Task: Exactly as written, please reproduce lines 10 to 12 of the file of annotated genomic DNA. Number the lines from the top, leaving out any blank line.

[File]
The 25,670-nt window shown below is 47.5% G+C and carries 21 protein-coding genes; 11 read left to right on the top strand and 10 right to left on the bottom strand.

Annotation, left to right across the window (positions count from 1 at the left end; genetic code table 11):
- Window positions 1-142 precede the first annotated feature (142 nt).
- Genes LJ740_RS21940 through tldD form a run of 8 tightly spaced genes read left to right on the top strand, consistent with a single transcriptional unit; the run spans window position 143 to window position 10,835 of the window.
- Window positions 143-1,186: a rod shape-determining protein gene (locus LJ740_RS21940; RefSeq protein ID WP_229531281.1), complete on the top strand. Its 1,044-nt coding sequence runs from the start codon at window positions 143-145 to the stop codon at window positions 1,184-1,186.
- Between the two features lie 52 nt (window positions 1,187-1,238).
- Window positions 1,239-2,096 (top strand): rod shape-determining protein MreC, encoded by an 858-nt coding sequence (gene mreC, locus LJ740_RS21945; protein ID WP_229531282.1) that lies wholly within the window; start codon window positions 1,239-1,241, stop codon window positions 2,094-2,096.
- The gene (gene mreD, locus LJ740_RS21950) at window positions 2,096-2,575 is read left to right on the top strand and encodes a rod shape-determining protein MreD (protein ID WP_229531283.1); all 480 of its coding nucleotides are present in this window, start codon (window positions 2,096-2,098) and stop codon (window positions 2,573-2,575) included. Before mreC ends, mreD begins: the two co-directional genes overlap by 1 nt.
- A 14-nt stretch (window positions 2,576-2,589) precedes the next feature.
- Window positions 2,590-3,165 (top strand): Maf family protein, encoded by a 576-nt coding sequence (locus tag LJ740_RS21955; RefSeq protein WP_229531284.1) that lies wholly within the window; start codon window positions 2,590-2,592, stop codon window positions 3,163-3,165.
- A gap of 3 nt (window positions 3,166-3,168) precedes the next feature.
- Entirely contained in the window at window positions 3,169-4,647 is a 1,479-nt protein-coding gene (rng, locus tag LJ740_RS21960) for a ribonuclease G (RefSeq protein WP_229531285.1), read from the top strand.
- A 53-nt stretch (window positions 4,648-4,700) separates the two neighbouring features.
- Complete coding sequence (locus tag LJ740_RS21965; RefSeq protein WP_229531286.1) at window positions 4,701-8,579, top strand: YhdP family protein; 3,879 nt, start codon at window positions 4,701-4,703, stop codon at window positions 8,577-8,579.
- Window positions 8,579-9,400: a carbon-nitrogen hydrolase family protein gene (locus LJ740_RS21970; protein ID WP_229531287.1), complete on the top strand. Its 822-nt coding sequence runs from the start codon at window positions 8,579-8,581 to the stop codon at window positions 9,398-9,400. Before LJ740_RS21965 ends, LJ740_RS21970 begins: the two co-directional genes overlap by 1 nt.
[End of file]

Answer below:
- Window positions 2,590-3,165 (top strand): Maf family protein, encoded by a 576-nt coding sequence (locus tag LJ740_RS21955; RefSeq protein WP_229531284.1) that lies wholly within the window; start codon window positions 2,590-2,592, stop codon window positions 3,163-3,165.
- A gap of 3 nt (window positions 3,166-3,168) precedes the next feature.
- Entirely contained in the window at window positions 3,169-4,647 is a 1,479-nt protein-coding gene (rng, locus tag LJ740_RS21960) for a ribonuclease G (RefSeq protein WP_229531285.1), read from the top strand.